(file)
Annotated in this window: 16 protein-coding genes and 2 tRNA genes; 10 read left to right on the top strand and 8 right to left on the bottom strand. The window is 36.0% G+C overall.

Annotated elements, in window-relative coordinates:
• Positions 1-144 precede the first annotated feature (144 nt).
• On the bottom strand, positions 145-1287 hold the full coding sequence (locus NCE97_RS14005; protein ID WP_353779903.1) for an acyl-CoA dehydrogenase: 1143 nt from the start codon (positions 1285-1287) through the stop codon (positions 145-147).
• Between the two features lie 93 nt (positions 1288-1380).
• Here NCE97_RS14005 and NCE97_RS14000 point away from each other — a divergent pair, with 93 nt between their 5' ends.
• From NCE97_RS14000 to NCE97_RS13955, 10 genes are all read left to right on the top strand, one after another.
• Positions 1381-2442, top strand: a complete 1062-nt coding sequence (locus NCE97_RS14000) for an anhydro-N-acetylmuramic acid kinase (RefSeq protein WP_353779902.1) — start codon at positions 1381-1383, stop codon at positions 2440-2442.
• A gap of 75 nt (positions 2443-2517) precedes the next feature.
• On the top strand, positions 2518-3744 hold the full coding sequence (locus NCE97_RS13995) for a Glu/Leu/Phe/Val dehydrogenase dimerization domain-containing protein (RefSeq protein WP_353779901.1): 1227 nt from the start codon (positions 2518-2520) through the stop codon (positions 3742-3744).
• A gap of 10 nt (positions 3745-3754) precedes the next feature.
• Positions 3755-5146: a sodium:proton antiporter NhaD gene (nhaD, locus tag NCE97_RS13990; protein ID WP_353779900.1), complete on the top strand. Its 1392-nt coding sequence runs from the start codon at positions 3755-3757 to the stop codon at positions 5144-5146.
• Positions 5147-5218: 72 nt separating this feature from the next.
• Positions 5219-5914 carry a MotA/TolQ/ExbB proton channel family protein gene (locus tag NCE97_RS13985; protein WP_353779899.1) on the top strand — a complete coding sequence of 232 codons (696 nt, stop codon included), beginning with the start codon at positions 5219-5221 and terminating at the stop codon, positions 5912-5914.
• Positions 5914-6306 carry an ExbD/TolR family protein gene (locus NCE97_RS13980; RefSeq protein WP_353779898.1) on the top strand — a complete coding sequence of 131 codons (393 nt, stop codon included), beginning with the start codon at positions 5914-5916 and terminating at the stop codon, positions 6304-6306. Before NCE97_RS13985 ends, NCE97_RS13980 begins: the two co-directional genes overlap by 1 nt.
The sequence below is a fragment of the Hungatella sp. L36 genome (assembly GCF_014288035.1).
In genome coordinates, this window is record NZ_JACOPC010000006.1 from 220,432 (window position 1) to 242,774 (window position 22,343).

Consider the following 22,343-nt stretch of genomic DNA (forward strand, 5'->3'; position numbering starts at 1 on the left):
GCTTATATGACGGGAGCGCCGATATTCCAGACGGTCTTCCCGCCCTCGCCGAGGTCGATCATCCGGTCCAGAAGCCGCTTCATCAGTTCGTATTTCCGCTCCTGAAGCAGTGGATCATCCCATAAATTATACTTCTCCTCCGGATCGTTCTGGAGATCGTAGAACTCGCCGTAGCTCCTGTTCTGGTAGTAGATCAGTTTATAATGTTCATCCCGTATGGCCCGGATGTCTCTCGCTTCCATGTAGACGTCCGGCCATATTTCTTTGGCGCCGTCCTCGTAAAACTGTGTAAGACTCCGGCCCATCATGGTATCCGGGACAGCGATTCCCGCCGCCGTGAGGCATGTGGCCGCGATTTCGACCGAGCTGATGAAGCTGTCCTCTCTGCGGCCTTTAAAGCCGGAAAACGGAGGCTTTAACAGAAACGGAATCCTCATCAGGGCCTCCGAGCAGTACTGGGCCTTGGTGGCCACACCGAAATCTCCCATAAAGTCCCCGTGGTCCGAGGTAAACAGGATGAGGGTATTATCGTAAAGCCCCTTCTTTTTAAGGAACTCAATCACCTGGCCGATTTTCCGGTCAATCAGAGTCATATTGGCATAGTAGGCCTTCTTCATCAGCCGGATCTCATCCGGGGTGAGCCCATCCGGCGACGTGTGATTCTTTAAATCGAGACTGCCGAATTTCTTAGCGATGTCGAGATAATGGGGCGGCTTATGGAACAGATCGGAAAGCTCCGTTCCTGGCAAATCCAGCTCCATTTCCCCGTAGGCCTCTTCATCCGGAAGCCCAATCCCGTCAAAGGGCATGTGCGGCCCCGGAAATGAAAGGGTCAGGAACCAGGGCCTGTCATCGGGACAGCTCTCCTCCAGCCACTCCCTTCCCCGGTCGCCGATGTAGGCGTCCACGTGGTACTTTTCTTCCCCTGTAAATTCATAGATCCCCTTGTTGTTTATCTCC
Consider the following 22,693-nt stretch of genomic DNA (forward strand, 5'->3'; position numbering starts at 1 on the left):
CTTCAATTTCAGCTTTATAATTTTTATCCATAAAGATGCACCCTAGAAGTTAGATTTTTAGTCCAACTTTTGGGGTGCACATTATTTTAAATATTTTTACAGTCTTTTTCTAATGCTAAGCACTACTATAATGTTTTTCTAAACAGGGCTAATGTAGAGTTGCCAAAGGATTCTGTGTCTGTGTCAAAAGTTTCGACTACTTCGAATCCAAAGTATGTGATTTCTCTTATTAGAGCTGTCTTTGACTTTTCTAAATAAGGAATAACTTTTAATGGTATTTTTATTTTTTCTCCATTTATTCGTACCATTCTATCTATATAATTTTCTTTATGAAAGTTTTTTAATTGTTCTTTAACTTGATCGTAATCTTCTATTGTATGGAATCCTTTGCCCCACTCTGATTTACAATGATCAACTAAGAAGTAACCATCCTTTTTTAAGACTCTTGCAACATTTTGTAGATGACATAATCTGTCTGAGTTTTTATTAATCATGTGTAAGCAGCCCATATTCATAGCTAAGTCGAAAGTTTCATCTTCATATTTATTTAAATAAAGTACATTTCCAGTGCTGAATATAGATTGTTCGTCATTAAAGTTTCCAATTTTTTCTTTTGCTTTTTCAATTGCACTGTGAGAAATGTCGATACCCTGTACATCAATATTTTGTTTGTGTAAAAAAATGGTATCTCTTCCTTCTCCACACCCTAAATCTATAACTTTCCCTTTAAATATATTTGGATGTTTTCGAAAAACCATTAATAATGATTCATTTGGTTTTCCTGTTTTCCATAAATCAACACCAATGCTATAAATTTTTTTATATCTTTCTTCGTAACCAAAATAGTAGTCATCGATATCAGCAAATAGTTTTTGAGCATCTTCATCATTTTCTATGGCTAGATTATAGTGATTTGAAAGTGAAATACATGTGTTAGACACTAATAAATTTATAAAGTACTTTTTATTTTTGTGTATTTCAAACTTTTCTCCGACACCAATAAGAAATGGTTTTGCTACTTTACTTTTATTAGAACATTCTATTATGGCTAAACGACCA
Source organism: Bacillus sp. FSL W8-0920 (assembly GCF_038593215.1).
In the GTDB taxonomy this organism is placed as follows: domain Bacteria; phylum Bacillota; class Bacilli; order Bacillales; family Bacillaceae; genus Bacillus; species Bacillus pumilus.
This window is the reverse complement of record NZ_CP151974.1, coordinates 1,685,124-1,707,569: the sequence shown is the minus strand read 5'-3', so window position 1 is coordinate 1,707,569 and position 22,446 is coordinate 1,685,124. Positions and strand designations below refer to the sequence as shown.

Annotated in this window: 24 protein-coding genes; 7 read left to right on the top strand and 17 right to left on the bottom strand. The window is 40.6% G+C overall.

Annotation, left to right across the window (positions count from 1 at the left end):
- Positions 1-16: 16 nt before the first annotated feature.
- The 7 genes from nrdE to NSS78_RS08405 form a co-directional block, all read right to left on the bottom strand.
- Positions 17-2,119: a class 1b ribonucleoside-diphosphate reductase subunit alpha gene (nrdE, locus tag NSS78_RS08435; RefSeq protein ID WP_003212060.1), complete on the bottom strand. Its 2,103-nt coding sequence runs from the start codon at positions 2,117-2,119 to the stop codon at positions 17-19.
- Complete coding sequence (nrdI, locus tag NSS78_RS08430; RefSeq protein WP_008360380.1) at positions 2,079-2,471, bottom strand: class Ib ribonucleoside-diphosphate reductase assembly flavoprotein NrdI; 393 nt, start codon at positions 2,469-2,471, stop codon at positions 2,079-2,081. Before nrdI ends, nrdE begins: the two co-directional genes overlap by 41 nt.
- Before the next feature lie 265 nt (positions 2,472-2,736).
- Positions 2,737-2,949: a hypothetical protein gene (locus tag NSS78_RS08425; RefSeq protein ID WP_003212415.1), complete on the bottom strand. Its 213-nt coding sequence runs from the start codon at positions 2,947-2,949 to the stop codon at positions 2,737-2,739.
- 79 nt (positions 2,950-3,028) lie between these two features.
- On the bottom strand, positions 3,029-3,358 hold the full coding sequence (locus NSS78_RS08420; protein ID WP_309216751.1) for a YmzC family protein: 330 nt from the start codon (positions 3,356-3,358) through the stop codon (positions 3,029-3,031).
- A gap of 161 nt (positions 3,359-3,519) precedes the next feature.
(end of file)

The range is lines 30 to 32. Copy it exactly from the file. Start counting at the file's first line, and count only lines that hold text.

- Complete coding sequence (nrdI, locus tag NSS78_RS08430; RefSeq protein WP_008360380.1) at positions 2,079-2,471, bottom strand: class Ib ribonucleoside-diphosphate reductase assembly flavoprotein NrdI; 393 nt, start codon at positions 2,469-2,471, stop codon at positions 2,079-2,081. Before nrdI ends, nrdE begins: the two co-directional genes overlap by 41 nt.
- Before the next feature lie 265 nt (positions 2,472-2,736).
- Positions 2,737-2,949: a hypothetical protein gene (locus tag NSS78_RS08425; RefSeq protein ID WP_003212415.1), complete on the bottom strand. Its 213-nt coding sequence runs from the start codon at positions 2,947-2,949 to the stop codon at positions 2,737-2,739.